\[P(A \rightarrow D, B \rightarrow C, A \rightarrow B \;|\; a, b, c, d) = \frac{a}{a + d}\frac{b}{b + c}\frac{a}{a + b} = \frac{a^2b}{(a+d)(b+c)(a+b)}.\]

Then, since \(A\) will always play \(D\) and \(B\) will always play \(C\), we know that every conditional probability will be of the form

\[\frac{1}{(a+d)(b+c)}\cdot\frac{x^2y}{x+y},\]

where \(x\) is the tournament winner’s rating and \(y\) is the runner-up’s strength. The conditional probability that team \(X\) will win is then

\[\frac{1}{(a+d)(b+c)}\left(\frac{x^2y}{x+y} + \frac{x^2z}{x+z}\right),\]

where \(z\) is the rating of the other runner-up’s strength. E.g.

\[P(A \text{ wins} \; | \; a, b, c, d) = \frac{1}{(a+d)(b+c)}\left(\frac{a^2b}{a+b} + \frac{a^2c}{a+c}\right).\]

```
## Function reflecting above derivation
prob_calculator = function(winner, a, b, c, d){
s1 = ifelse(winner %in% c("a", "d"), "b", "a")
s2 = ifelse(winner %in% c("a", "d"), "c", "d")
s1 = case_when(s1 == "a" ~ a, s1 == "b" ~ b, s1 == "c" ~ c, s1 == "d" ~ d)
s2 = case_when(s2 == "a" ~ a, s2 == "b" ~ b, s2 == "c" ~ c, s2 == "d" ~ d)
winner = case_when(winner == "a" ~ a, winner == "b" ~ b, winner == "c" ~ c,
winner == "d" ~ d)
pre = 1/((a + d)*(b + c))
post = winner^2*(s1/(winner + s1) + s2/(winner + s2))
return(pre*post)
}
```

Now we use this `prob_calculator`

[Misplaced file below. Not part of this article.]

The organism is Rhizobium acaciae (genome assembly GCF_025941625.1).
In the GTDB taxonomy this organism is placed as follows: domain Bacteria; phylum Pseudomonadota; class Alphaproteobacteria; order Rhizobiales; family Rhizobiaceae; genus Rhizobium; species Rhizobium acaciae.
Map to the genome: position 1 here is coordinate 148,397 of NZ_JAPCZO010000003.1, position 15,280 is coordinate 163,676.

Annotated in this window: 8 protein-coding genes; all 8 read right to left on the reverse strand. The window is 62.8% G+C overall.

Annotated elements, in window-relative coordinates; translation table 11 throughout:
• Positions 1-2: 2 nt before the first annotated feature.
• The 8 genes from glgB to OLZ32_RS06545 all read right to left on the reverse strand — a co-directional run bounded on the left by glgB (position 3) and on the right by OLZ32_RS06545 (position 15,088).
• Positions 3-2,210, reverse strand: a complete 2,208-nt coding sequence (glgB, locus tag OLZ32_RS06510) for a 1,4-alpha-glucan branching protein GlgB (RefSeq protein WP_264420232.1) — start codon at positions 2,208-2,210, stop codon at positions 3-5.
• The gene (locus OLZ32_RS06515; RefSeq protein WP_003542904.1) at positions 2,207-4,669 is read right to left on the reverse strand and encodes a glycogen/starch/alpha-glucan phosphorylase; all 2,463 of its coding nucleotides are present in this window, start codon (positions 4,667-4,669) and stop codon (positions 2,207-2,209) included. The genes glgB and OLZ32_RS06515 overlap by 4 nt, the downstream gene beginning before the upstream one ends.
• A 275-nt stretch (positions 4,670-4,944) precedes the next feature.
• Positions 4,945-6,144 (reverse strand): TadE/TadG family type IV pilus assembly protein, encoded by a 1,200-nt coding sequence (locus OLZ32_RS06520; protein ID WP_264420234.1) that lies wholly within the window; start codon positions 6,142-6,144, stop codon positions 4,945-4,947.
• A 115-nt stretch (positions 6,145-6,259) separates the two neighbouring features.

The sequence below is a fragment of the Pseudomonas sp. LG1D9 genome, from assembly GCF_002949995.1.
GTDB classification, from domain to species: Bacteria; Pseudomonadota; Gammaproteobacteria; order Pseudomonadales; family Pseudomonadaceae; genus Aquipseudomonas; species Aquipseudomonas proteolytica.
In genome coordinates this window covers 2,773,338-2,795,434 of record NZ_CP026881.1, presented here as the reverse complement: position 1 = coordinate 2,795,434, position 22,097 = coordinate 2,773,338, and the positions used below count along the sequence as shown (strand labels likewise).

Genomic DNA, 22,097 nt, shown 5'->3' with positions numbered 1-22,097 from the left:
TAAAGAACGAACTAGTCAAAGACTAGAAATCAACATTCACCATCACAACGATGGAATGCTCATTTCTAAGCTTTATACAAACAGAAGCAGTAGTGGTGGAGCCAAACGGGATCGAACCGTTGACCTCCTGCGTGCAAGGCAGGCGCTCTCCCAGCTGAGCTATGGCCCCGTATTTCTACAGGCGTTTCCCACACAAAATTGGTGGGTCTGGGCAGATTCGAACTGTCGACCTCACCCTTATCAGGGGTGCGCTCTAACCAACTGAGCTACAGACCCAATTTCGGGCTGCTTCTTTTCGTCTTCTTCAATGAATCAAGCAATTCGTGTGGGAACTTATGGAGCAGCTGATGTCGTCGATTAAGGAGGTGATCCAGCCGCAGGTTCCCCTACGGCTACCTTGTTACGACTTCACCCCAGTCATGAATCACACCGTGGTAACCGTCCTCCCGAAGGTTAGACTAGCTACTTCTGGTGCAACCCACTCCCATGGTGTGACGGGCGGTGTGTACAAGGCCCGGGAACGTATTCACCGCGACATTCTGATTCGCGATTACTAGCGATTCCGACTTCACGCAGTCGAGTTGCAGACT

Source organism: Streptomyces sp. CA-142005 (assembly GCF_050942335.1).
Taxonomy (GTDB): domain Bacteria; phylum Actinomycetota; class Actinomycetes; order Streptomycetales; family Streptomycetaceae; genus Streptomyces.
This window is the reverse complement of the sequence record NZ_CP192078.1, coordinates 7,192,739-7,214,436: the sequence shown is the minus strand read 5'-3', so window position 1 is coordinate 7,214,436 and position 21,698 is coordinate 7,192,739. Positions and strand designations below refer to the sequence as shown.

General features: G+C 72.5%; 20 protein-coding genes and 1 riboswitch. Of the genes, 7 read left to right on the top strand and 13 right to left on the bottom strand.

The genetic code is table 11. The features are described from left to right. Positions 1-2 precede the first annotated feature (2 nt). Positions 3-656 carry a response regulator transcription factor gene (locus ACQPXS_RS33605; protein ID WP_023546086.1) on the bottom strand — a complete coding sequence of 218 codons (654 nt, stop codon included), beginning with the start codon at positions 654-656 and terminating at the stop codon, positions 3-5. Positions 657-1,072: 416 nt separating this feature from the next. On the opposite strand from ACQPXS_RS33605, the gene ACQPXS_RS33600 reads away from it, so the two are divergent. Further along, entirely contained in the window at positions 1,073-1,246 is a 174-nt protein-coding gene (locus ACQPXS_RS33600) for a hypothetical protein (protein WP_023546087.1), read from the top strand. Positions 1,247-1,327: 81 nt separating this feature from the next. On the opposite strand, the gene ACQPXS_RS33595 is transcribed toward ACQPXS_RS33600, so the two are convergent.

function on our simulated \(a, b, c,\) and \(d\) values from earlier.

```
exp_results = group_ratings %>%
as.data.frame() %>%
mutate(
probA = prob_calculator(winner = "a", a = a, b = b, c = c, d = d),
probB = prob_calculator(winner = "b", a = a, b = b, c = c, d = d),
probC = prob_calculator(winner = "c", a = a, b = b, c = c, d = d),
probD = prob_calculator(winner = "d", a = a, b = b, c = c, d = d)
) %>%
mutate(winner_rating = a*probA + b*probB + c*probC + d*probD,
check = probA + probB + probC + probD)
```

For the purposes of the table, let \(P(A) := P(A \text{ wins }|\; a, b, c, d)\), and define \(\beta\) as the expected winning team’s rating when given \(a, b, c,\) and \(d\). That is,

\[ \begin{align} \beta = \;& aP(A \text{ wins }|\; a, b, c, d) + bP(B \text{ wins }|\; a, b, c, d) \;+ \\ & cP(C \text{ wins }|\; a, b, c, d) + dP(D \text{ wins }|\; a, b, c, d). \end{align} \]

Finally, \(\Sigma := \sum\limits_{i \in A, B, C, D} P(i \text{ wins }|\; a, b, c, d)\). As another check, we verify that this is \(1\) for every simulation. Now, we examine the first three simulations:

\(a\) | \(b\) | \(c\) | \(d\) | \(P(A)\) | \(P(B)\) | \(P(C)\) | \(P(D)\) | \(\beta\) | \(\Sigma\) |
---|---|---|---|---|---|---|---|---|---|

0.5947 | 0.5004 | 0.1987 | 0.0035 | 0.5982 | 0.3294 | 0.0724 | 0.0001 | 0.5349 | 1 |

0.7774 | 0.6323 | 0.5647 | 0.0867 | 0.5079 | 0.2598 | 0.2196 | 0.0127 | 0.6842 | 1 |

0.9378 | 0.4527 | 0.3499 | 0.1221 | 0.6175 | 0.2136 | 0.1421 | 0.0268 | 0.7288 | 1 |

Now, we examine at the distribution of \(\beta\):

And finally, find the expected values of our simulations (remember that there were \(M = 10^7\) of them).

\(\hat E[a]\) | \(\hat E[b]\) | \(\hat E[c]\) | \(\hat E[d]\) | \(\hat P(A)\) | \(\hat P(B)\) | \(\hat P(C)\) | \(\hat P(D)\) | \(\hat E[\beta]\) |
---|---|---|---|---|---|---|---|---|

0.7999 | 0.6 | 0.4 | 0.2 | 0.5028 | 0.2867 | 0.1505 | 0.06 | 0.6735 |

I got a shout-out on the Riddler blog for my second plot! Here it is.